Gunwale lashing of spruce root

Video Link  <><> Gunwale Lashing on Vimeo <><>

Using a custom made rib tapper and driving stick to set the ribs in their final vertical position; being very cautious not to exert to much pressure on the old bark hull

One of the original bark tabs placed over the rib tip to lengthen the rib during the final tuning of the ribs

Video Link  <-><->  Rib Tapping and Reinstalling on Vimeo  <-><->

Replacing the gunwale cap reusing many of the original nails

Completing the final lashing up on the prow bringing together the outwales and caps

Sewing with split root the decorative saw-tooth stitch

The completed saw-tooth stitch

Video Link  <>.<>  Saw-Tooth Stitch on Vimeo  <>.<>

The original pitch on this lateral seam may be a hundred years old; the roots are still in good condition

Traditional pine pitch is applied hot off the fire using a carved wooden spatula. This is the last step in the conservation and restoration of this birch bark canoe.

Video Link <>—>   Pitching on Vimeo

A notch on the forward side of the end thwart indicates that there was a waswagon {jack-light/flaming birch bark torch} inserted at this end of the canoe at one time for the purpose of night spearing of fish.

Burn marks present on the ribs and sheathing confirm the presence of fire at this end of the canoe.

FISHING BY TORCHLIGHT, An oil painting by Paul Kane, 1810-1871, depicting fishing at night by torchlight and canoe.

The transformation has taken place.

“Once again, this fine old canoe graces the northern Wisconsin waters”

“Back in the day, most any Ojibwe would not have even considered repairing a canoe in this condition save for removing salvageable wooden parts such as thwarts, stem pieces and ribs. It was easier and more practical to begin anew not to mention the safety factor.”

<->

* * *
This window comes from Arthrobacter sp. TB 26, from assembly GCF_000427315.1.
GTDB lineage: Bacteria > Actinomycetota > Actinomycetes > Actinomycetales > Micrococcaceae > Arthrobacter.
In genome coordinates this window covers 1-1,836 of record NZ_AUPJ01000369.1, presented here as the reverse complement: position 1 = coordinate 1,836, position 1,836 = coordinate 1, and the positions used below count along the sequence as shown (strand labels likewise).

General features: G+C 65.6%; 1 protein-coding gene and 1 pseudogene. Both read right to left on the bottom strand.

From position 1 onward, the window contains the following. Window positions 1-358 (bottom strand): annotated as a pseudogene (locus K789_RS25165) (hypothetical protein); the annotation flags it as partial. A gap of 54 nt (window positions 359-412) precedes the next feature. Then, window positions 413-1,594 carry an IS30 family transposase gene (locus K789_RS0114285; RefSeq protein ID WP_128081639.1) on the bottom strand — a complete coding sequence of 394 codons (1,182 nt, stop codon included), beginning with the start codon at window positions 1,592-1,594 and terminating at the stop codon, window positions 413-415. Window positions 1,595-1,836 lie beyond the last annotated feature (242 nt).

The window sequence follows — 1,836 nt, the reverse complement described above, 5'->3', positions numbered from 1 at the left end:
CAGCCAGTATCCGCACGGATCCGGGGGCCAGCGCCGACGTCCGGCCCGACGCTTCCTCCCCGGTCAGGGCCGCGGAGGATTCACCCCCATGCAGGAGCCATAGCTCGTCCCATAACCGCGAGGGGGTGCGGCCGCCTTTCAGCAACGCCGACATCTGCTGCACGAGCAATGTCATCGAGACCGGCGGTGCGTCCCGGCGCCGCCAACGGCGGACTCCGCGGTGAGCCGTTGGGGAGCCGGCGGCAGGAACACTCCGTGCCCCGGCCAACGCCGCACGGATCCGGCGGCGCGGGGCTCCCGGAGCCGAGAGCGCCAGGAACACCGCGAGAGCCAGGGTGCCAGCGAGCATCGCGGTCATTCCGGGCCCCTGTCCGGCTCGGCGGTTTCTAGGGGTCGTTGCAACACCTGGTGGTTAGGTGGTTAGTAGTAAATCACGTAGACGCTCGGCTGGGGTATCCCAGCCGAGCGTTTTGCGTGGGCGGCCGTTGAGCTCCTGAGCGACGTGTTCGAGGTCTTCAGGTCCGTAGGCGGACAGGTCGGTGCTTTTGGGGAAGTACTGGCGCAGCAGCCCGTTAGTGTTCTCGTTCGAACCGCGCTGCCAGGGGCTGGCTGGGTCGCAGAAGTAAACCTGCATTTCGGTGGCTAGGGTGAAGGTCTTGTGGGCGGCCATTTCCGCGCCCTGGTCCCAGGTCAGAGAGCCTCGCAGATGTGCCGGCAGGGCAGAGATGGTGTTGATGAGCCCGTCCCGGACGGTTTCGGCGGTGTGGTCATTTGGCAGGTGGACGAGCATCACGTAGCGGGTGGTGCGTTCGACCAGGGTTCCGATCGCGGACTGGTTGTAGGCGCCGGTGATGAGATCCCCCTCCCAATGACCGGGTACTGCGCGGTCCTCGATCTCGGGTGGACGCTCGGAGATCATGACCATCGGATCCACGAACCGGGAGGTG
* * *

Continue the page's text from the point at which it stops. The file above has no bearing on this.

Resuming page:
“However, today such relic canoes similar to this one, are well worth the attempt to restore for the simple fact there are so few in existence. They are important reminders of an era long past and essential to truly understand a large span of American history.”

<->

“The canoe has been given a new life thanks to a few concerned people that appreciate this delicate water craft. It is hope that it will live another 100 years perhaps longer if given the opportunity it rightly deserves. Ferdy Goode did a proper restoration and to be assured, the original builder of this unique canoe would approve as well as the birch bark canoe-maker writing this narrative.” Miigwech Ferdy…..           Earl Otchingwanigan,canoe maker, October 12, 2012

<->

“The canoe’s journey is now complete. With a traditional ceremony performed by Earl, it has been revived and is now alive once again, at home in the Northwoods.”  Ferdy Goode, October 12, 2012

Earl Otchingwanigan, Master Canoe-maker

Video Link >>>    Earl Otchingwanigan Speaks on Vimeo

Statement ~ Evaluation

Beaver Bark Canoes Productions <><> copyright 2012

 

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10 Responses “A CHIPPEWA CANOE CHRONICLE” →
  1. I am looking forward to working on this project to restore this fine old canoe

    Reply

  2. David Wermuth

    August 19, 2012

    Hi Ferdy, it is obvious to me that stipulation number two makes stipulation number one moot. This is fascinating. Am I right in guessing there were no tabs?

    Reply

  3. Bob Cornwell

    August 20, 2012

    Thanks Ferdy! I love this. The camera is doing a great jog as well. Feel free to post some vids of cool steps, esp when you get to carving, stitching

    Reply

  4. Jody Henseler

    August 25, 2012

    This is awesome! We live in Two Rivers and are very excited to see that this amazing canoe will be housed right here and being restored by Ferdy!

    Reply

  5. Rob Henseler

    August 25, 2012

    How Wonderful!
    As a resident of Two Rivers, an admirer of Ferdy’s work, and a lover of old canoes, I’m excited to watch this project progress and look forward to seeing the canoe at Rogers St.

    Reply
  6. Yesterday I was making a repair by replacing the bark decks on each end. “It’s a slow process to bring this fine old canoe back to life.”

    Reply

  7. the bradguy

    September 28, 2012

    Unbelievable what you’ve done with this old canoe…

    Reply
  8. This is a great work!!! Wow!!! Chapeau!!!

    Reply

  9. Donald Matthews

    June 28, 2017

    Beautiful restoration. Thanks to Ralph Frese and friends, I’ve admired the birchbarks since 1972.

    Reply